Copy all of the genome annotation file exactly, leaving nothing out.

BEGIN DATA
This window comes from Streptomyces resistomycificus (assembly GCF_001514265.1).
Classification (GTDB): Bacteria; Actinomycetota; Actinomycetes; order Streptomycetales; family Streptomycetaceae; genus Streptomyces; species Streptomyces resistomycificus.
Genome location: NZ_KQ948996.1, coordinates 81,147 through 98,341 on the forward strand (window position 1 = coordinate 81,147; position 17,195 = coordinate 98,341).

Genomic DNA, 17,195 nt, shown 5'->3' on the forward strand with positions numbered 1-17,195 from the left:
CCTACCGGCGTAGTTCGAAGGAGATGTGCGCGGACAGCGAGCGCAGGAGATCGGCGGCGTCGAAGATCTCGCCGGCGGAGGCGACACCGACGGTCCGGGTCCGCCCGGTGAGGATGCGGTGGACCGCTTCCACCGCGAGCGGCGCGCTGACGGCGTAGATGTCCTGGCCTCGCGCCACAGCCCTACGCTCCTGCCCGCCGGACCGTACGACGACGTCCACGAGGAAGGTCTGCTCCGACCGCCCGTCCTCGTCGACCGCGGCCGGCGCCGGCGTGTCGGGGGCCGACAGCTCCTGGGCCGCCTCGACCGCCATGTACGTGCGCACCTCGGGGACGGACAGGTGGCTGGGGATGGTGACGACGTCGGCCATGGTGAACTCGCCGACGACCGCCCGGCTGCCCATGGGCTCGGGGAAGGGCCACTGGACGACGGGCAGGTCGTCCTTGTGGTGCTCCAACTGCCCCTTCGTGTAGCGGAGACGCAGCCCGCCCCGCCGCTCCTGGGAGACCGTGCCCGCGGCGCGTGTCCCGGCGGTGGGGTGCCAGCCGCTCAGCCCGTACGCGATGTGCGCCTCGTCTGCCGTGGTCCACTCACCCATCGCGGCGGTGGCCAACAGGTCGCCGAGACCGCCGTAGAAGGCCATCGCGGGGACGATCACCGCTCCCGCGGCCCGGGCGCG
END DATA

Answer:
This window comes from Streptomyces resistomycificus (assembly GCF_001514265.1).
Classification (GTDB): Bacteria; Actinomycetota; Actinomycetes; order Streptomycetales; family Streptomycetaceae; genus Streptomyces; species Streptomyces resistomycificus.
Genome location: NZ_KQ948996.1, coordinates 81,147 through 98,341 on the forward strand (window position 1 = coordinate 81,147; position 17,195 = coordinate 98,341).

Genomic DNA, 17,195 nt, shown 5'->3' on the forward strand with positions numbered 1-17,195 from the left:
CCTACCGGCGTAGTTCGAAGGAGATGTGCGCGGACAGCGAGCGCAGGAGATCGGCGGCGTCGAAGATCTCGCCGGCGGAGGCGACACCGACGGTCCGGGTCCGCCCGGTGAGGATGCGGTGGACCGCTTCCACCGCGAGCGGCGCGCTGACGGCGTAGATGTCCTGGCCTCGCGCCACAGCCCTACGCTCCTGCCCGCCGGACCGTACGACGACGTCCACGAGGAAGGTCTGCTCCGACCGCCCGTCCTCGTCGACCGCGGCCGGCGCCGGCGTGTCGGGGGCCGACAGCTCCTGGGCCGCCTCGACCGCCATGTACGTGCGCACCTCGGGGACGGACAGGTGGCTGGGGATGGTGACGACGTCGGCCATGGTGAACTCGCCGACGACCGCCCGGCTGCCCATGGGCTCGGGGAAGGGCCACTGGACGACGGGCAGGTCGTCCTTGTGGTGCTCCAACTGCCCCTTCGTGTAGCGGAGACGCAGCCCGCCCCGCCGCTCCTGGGAGACCGTGCCCGCGGCGCGTGTCCCGGCGGTGGGGTGCCAGCCGCTCAGCCCGTACGCGATGTGCGCCTCGTCTGCCGTGGTCCACTCACCCATCGCGGCGGTGGCCAACAGGTCGCCGAGACCGCCGTAGAAGGCCATCGCGGGGACGATCACCGCTCCCGCGGCCCGGGCGCG